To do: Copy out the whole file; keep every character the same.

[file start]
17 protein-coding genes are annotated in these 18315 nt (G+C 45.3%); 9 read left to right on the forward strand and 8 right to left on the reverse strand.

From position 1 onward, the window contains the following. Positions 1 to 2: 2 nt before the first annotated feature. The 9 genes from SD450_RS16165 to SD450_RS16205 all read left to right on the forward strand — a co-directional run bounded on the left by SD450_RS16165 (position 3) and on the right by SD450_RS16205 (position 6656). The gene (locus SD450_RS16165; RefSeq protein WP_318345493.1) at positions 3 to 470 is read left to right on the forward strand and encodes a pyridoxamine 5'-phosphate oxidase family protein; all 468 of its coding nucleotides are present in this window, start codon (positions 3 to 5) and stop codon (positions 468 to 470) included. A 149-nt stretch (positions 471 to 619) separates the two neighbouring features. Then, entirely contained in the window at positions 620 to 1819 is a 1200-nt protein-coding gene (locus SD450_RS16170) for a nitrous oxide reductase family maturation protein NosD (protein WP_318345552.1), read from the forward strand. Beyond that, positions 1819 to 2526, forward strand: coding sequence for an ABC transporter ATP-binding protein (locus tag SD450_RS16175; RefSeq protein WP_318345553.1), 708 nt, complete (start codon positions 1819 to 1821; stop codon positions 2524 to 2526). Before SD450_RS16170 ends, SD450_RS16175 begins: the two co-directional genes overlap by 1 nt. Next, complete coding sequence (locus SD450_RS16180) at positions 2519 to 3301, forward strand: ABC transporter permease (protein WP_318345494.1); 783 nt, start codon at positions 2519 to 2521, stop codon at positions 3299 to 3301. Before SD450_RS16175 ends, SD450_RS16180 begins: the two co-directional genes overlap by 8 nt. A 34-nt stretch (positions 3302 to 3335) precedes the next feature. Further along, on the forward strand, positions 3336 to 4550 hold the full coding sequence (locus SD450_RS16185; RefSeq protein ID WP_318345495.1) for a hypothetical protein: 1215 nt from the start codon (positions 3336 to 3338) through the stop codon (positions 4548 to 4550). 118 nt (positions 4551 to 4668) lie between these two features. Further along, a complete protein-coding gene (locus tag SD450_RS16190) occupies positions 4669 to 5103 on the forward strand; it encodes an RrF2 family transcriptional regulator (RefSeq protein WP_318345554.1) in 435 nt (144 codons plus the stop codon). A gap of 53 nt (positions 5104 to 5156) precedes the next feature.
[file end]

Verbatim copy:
17 protein-coding genes are annotated in these 18315 nt (G+C 45.3%); 9 read left to right on the forward strand and 8 right to left on the reverse strand.

From position 1 onward, the window contains the following. Positions 1 to 2: 2 nt before the first annotated feature. The 9 genes from SD450_RS16165 to SD450_RS16205 all read left to right on the forward strand — a co-directional run bounded on the left by SD450_RS16165 (position 3) and on the right by SD450_RS16205 (position 6656). The gene (locus SD450_RS16165; RefSeq protein WP_318345493.1) at positions 3 to 470 is read left to right on the forward strand and encodes a pyridoxamine 5'-phosphate oxidase family protein; all 468 of its coding nucleotides are present in this window, start codon (positions 3 to 5) and stop codon (positions 468 to 470) included. A 149-nt stretch (positions 471 to 619) separates the two neighbouring features. Then, entirely contained in the window at positions 620 to 1819 is a 1200-nt protein-coding gene (locus SD450_RS16170) for a nitrous oxide reductase family maturation protein NosD (protein WP_318345552.1), read from the forward strand. Beyond that, positions 1819 to 2526, forward strand: coding sequence for an ABC transporter ATP-binding protein (locus tag SD450_RS16175; RefSeq protein WP_318345553.1), 708 nt, complete (start codon positions 1819 to 1821; stop codon positions 2524 to 2526). Before SD450_RS16170 ends, SD450_RS16175 begins: the two co-directional genes overlap by 1 nt. Next, complete coding sequence (locus SD450_RS16180) at positions 2519 to 3301, forward strand: ABC transporter permease (protein WP_318345494.1); 783 nt, start codon at positions 2519 to 2521, stop codon at positions 3299 to 3301. Before SD450_RS16175 ends, SD450_RS16180 begins: the two co-directional genes overlap by 8 nt. A 34-nt stretch (positions 3302 to 3335) precedes the next feature. Further along, on the forward strand, positions 3336 to 4550 hold the full coding sequence (locus SD450_RS16185; RefSeq protein ID WP_318345495.1) for a hypothetical protein: 1215 nt from the start codon (positions 3336 to 3338) through the stop codon (positions 4548 to 4550). 118 nt (positions 4551 to 4668) lie between these two features. Further along, a complete protein-coding gene (locus tag SD450_RS16190) occupies positions 4669 to 5103 on the forward strand; it encodes an RrF2 family transcriptional regulator (RefSeq protein WP_318345554.1) in 435 nt (144 codons plus the stop codon). A gap of 53 nt (positions 5104 to 5156) precedes the next feature.